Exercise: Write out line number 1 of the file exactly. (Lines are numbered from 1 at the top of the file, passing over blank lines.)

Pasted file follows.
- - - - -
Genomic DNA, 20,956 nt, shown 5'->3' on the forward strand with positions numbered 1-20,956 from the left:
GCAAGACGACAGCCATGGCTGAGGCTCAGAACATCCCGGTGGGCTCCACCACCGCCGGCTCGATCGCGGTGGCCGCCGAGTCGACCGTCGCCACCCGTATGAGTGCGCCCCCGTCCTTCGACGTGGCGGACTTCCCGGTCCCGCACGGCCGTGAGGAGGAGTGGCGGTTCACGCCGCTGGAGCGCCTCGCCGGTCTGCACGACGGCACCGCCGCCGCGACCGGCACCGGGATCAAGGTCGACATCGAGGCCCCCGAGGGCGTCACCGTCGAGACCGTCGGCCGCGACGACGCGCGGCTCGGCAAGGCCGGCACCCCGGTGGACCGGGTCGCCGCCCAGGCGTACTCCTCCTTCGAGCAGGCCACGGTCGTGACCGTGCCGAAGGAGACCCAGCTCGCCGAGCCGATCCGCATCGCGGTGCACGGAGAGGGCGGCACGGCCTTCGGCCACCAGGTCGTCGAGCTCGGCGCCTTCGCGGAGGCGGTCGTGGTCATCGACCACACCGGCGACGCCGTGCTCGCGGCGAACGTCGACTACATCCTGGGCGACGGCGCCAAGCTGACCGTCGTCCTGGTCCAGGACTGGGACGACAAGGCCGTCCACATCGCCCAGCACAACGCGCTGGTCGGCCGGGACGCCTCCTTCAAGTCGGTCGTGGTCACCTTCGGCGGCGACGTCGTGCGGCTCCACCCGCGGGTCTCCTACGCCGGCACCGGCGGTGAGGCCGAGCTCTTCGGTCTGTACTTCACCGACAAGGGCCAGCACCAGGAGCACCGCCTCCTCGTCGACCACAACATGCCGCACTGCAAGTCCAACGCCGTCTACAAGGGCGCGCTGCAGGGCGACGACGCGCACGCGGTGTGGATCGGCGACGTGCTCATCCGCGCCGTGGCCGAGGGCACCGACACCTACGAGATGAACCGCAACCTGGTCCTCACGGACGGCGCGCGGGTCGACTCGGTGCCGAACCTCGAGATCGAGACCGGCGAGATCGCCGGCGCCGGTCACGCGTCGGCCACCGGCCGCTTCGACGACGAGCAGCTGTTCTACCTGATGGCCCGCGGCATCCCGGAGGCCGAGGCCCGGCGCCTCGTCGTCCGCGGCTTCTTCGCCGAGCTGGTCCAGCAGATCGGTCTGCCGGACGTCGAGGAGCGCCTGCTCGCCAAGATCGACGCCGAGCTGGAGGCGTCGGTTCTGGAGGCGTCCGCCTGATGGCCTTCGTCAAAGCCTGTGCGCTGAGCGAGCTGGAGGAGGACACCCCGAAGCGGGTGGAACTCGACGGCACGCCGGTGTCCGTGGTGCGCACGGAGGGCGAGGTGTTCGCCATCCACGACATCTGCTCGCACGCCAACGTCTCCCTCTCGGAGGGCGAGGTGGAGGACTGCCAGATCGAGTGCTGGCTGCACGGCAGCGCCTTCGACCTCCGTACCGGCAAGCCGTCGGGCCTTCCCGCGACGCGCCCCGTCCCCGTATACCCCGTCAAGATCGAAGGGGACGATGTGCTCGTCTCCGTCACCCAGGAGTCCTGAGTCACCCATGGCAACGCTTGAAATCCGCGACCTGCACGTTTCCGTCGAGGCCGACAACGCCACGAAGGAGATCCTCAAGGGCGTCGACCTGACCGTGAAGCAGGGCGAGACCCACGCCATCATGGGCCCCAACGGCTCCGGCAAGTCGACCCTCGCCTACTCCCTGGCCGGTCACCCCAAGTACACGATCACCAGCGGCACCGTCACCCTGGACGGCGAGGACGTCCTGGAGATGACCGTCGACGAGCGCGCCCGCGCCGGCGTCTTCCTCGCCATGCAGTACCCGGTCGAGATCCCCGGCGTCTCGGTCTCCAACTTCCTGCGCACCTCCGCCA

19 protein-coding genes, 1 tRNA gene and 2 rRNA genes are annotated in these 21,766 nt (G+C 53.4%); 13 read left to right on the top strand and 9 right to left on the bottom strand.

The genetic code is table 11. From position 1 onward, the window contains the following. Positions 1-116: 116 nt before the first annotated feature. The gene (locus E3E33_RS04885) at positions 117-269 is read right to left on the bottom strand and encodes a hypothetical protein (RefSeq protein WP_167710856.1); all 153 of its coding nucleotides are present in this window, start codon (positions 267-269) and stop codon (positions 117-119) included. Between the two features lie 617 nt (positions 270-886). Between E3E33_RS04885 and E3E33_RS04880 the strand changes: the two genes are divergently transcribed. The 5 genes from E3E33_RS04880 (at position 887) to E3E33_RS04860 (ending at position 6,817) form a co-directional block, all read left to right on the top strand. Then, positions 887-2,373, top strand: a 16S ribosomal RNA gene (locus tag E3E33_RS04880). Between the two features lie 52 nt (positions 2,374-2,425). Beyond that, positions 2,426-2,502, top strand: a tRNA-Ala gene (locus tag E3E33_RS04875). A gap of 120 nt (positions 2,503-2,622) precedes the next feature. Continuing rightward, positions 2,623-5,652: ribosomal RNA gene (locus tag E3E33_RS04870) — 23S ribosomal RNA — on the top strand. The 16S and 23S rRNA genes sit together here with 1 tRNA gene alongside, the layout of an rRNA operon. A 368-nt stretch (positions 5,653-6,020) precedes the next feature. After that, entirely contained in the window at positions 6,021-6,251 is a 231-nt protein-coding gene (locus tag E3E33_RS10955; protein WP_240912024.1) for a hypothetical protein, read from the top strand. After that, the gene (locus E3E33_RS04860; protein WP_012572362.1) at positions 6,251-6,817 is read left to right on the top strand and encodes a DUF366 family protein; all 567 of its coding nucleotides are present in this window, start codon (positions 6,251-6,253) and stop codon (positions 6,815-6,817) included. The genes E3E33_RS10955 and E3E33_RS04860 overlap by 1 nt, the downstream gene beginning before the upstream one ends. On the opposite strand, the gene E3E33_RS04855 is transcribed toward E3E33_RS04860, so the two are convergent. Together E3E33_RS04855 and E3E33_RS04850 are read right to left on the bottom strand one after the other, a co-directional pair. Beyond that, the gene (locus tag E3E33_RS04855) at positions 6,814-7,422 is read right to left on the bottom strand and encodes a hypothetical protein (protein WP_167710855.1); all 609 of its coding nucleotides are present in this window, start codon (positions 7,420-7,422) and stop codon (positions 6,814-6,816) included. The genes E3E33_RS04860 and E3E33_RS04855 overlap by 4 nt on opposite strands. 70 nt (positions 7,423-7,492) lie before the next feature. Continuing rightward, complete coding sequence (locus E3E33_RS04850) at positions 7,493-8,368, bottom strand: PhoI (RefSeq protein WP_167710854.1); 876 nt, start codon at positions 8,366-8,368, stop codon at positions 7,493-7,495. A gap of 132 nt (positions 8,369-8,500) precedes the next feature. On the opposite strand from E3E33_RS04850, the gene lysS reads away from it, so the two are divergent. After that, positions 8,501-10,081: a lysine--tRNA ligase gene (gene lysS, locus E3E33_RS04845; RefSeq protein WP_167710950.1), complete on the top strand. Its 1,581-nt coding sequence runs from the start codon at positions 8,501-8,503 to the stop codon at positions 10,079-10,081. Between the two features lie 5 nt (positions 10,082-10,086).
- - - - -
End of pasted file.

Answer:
Genomic DNA, 20,956 nt, shown 5'->3' on the forward strand with positions numbered 1-20,956 from the left: